Amid rising steel prices, threat of more supply shortages looms

Amid rising steel prices, threat of more supply shortages looms
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First Published: Thu, Mar 06 2008. 11 42 PM IST

Updated: Thu, Mar 06 2008. 11 42 PM IST
New Delhi: World steel production will be short of demand by 60 million tonnes (mt) in 2008 as China, the world biggest steel producer, is likely to cut back exports amid lower production, and a global coking coal shortage affects production of another 20mt of steel, according to an analyst report.
China’s net export may decline by 20mt, against an increased demand of 20mt outside China projected for this year. This is for the first time in 15 years that production has fallen as costs spiral upward, according to a steel sector report from Credit Suisse Group.
In the past seven months, year-on-year world production has dropped in the European Union and China, which together account for just more than half of global output. China registered a low 2.5% production growth in January this year. China will also register a negative incremental export for the first time in five years on lower domestic iron ore production.
The report attributes low production of raw materials—iron ore and coking coal—in China as the main reason for low steel production. Even imports, it noted, may not be able to lift supply from the current levels.
India will also be affected due to a severe supply shortage of coking coal from Australia, which is expected to fall by 16-24mt, and which can make about 20-30mt of steel. Indian steel producers are now buying coking coal from the spot market for $320-350 freight on board to cope. The shortage is mainly caused by heavy rain and the temporary closure of a few staple mines in Queensland, which meets 80% of India’s supply. This will slow production by 6-8% in steel mills with blast furnaces, which rely on coking coal.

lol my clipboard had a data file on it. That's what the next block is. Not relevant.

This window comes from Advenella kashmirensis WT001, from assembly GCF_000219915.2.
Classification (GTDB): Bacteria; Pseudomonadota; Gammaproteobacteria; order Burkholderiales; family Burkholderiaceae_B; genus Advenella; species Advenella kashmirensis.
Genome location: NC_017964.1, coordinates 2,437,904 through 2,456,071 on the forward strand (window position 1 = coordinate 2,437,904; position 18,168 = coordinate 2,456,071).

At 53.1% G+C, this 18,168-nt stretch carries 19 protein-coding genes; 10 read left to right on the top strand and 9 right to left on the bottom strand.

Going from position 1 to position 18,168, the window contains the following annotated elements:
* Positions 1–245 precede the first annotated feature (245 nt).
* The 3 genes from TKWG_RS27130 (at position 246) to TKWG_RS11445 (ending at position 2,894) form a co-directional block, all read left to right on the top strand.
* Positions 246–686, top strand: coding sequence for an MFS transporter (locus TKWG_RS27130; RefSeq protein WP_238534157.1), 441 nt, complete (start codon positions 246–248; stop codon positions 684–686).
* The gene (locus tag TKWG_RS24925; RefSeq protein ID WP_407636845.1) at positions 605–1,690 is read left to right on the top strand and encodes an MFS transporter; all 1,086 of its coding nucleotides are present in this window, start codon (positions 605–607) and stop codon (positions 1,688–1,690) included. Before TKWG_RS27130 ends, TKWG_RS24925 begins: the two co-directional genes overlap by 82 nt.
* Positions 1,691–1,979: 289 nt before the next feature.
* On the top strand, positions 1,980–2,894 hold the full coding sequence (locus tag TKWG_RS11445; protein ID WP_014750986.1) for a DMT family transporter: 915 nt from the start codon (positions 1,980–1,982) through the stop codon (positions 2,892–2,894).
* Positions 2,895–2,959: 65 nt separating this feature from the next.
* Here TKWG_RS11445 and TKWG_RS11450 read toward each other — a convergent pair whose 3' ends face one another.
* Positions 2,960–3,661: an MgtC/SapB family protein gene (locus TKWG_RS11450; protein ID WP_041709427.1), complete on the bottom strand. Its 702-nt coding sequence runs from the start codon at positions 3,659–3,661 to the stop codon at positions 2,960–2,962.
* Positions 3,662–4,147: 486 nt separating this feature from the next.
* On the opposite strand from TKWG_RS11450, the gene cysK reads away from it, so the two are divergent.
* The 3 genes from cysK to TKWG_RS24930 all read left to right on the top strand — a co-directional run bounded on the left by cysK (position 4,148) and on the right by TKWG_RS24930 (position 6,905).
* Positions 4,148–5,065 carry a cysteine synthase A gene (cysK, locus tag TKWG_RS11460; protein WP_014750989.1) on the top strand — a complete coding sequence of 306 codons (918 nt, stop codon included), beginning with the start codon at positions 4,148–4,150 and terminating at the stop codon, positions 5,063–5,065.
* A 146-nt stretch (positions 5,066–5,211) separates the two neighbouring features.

“Shortages of coking coal will severely impact India because of its reliance on imports,” said Neelkanth Mishra, an analyst and co-author of the Credit Suisse report.
While steel firms have hiked prices several times in the past year, the report said government control on price increases are unlikely to work as India becomes a net importer. Twice in the last month, steel minister Ram Vilas Paswan has asked the industry to restrain raising prices—although steelmakers have largely ignored his pleas.
Indian firms have raised steel prices by Rs1,500-2,000 this week for the third time this year, in anticipation of rising raw materials costs. The average retail price of steel is more than Rs40,000 per tonne, including taxes and duties.
The long-term benchmark prices of iron ore, the other input in steel making, are expected to go up by 65% from April.
According to the 3 March Metal Bulletin report, mining firm Xstrata Plc. has indicated raising annual coking coal pri-ce threefold for 2008, almost to the current level of spot price, which is hovering at $330 a tonne. It was $98 last year.
According to an Indian steel company executive, who spoke on the condition of anonymity, the impact of higher coking coal prices on finished steel will be $177 per tonne.
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First Published: Thu, Mar 06 2008. 11 42 PM IST
More Topics: Steel | China | Supply | Production | Coking Coal |